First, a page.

The university continues to upgrade and monitor heating, ventilation and air conditioning (HVAC) equipment where necessary. That includes monitoring and maintaining upgraded air filters that capture a greater percentage of smaller particles and outfitting some classrooms with a local air filtration device with high-efficiency particulate air (HEPA) filters.  

All building ventilation systems at U of T will continue to undergo regular maintenance to ensure air is clean and flowing into and out of buildings properly.   

As an additional measure, the university plans to flush air from enclosed spaces prior to occupancy.   

“We turn on the ventilation system two hours before anyone walks through the door, filling the building with clean air,” Saporta said.   

8. Contact tracing through QR codes

As part of a voluntary pilot project, people entering some buildings will see posters encouraging them to use UCheck to scan a QR code located at the entrances. The scans will help with contact tracing in the event of a confirmed case of COVID-19.   

“If we have an issue, Occupational Health Services can notify people directly about a potential exposure,” said Cathy Eberts, U of T’s director, enterprise applications and deputy chief information officer.   

“It’s all through UCheck, so your information is encrypted and only accessible by our occupational health nurse if we need to do contract tracing.”   

9. Monitoring wastewater in large residences   

A pilot project is underway at U of T to monitor sewage for the virus that causes COVID-19.   

Some municipalities, including Ottawa, have been using this method to detect the virus – often before those who are infected realize they are sick.   

At U of T, the plan is to monitor wastewater from residences that house about 100 people or more.   

“The approach here – which was successfully tested during a pilot earlier this year – is we monitor building wastewater for pre-symptomatic or asymptomatic cases of COVID-19, and if we find it then we implement our outbreak prevention protocol,” Saporta said.   

10. Rapid screening for some essential staff  

The university is also piloting rapid antigen testing for U of T staff whose role requires frequent face-to-face interaction with the public, such as those working in dentistry and health and wellness.   

The screening program was developed by the Creative Destruction Lab – a business accelerator affiliated with the Rotman School of Management – and has been used by the likes of Air Canada and Scotiabank.   

The BD Veritor System uses nasal swabs to detect SARS-CoV-2.   

The test, which returns a result in as little as 15 minutes, can accurately identify the presence of the coronavirus roughly 85 per cent of the time and can accurately eliminate those who are not infected nearly 100 per cent of the time. Those who test positive will be referred for further testing.   

11. Department-specific COVID-19 guidelines and tools  

Rather than taking a one-size-fits-all approach, U of T is asking each department to adapt the university’s – and indeed broader public health guidelines – to its own specific circumstances.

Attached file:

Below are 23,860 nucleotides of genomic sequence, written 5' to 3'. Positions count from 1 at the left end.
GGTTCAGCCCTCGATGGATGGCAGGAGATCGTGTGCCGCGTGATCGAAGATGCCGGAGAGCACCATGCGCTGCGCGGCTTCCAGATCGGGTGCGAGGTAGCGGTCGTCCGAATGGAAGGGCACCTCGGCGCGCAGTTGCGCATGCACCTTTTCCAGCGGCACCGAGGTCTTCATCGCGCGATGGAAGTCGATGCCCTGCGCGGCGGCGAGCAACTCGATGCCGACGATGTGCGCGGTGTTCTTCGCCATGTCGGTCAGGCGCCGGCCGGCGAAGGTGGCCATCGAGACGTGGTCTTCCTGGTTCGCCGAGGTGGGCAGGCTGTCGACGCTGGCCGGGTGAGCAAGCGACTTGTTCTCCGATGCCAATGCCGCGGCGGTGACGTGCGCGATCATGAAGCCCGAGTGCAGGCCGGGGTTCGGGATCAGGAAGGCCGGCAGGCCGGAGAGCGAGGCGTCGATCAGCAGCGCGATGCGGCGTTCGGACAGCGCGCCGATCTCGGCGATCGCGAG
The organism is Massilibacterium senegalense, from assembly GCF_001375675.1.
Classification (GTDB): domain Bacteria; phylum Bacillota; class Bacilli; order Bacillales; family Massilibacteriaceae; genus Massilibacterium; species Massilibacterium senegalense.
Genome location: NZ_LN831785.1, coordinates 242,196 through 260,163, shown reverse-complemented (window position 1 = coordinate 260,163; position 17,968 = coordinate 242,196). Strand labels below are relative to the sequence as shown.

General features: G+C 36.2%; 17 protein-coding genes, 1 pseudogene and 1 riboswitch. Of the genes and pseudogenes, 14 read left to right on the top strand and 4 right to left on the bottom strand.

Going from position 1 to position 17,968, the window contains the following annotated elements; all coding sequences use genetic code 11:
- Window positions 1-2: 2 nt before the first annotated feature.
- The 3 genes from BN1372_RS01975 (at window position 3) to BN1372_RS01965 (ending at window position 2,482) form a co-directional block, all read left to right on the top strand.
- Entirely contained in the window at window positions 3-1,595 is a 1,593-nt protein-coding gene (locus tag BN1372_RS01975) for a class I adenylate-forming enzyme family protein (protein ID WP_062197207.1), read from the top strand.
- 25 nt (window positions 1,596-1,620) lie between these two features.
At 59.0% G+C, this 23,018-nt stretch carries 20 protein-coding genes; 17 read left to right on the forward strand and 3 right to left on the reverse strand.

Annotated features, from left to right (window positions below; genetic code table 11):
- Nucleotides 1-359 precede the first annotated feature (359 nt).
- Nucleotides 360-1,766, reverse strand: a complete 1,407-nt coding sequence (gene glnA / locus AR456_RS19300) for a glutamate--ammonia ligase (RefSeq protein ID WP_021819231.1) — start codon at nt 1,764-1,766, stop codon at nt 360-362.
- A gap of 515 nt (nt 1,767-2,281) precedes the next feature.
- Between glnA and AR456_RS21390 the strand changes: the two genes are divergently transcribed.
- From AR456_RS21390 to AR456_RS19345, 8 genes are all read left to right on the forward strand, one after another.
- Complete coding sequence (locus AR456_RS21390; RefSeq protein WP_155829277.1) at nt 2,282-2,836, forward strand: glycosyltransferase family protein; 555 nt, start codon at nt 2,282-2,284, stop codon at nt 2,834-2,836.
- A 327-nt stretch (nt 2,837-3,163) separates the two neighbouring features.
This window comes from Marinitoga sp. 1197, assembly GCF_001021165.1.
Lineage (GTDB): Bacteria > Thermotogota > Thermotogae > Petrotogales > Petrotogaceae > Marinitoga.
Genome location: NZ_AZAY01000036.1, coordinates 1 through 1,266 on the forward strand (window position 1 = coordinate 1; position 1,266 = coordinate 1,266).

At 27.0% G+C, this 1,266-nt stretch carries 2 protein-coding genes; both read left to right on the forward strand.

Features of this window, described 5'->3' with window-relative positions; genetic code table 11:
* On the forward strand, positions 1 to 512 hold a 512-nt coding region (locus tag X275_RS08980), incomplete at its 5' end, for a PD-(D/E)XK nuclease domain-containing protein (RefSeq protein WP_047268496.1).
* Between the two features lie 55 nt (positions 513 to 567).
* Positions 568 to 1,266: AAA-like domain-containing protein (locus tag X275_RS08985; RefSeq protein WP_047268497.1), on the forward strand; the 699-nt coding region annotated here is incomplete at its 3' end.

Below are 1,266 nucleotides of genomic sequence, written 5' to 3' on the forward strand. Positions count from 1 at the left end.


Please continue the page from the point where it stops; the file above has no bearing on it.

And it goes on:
“It’s important to contextualize general guidelines to the space where you work,” said Gina Trubiani, U of T’s director, occupational health and safety.   

“How physical distancing works in caretaking may be different from how it works in a place like the Medical Sciences Building. This allows for a nimbler, more flexible response so departments can apply the general guidelines based on their circumstances.”   

12. Supporting Ontario’s vaccination drive  

Overhead view of vaccine clinic at UTM, with people sitting in chairs physically distanced and others getting a vaccine
(Photo by Nick Iwanyshyn)

U of T is supplying space and volunteers to boost the province’s vaccination efforts. Earlier this month, a vaccine clinic hosted by U of T Mississauga and run by Trillium Health Partners and Peel Public Health celebrated an important milestone: 100,000 shots in arms.   

Another clinic, on the St. George campus, is operated by the University Health Network with participation from Sinai Health and U of T. And there are plans to host a third clinic at U of T Scarborough.  

In all cases, the vaccinations are administered at the U of T-hosted sites following the province’s vaccine priority schedule and ethical guidelines.  

“Our main goal is to do what we can to partner with our hospitals and public health to serve our communities,” Salvatore Spadafora, a physician and professor in the Temerty Faculty of Medicine who is special adviser to the president and provost on COVID-19, told U of T News.    

He later said he hoped Canada’s mass immunization effort will also help the U of T community “arrive at a better, safer and less isolated place this fall.”  

As for the entire 12-step plan, Spadafora said, it will evolve with the science and the public health regulations of the day – and as case counts fall and vaccinations increase.

“The university will continue to monitor the effectiveness of these programs, as well as scientific evidence and best practices and will adapt this program as warranted.”

For the latest updates visit UTogether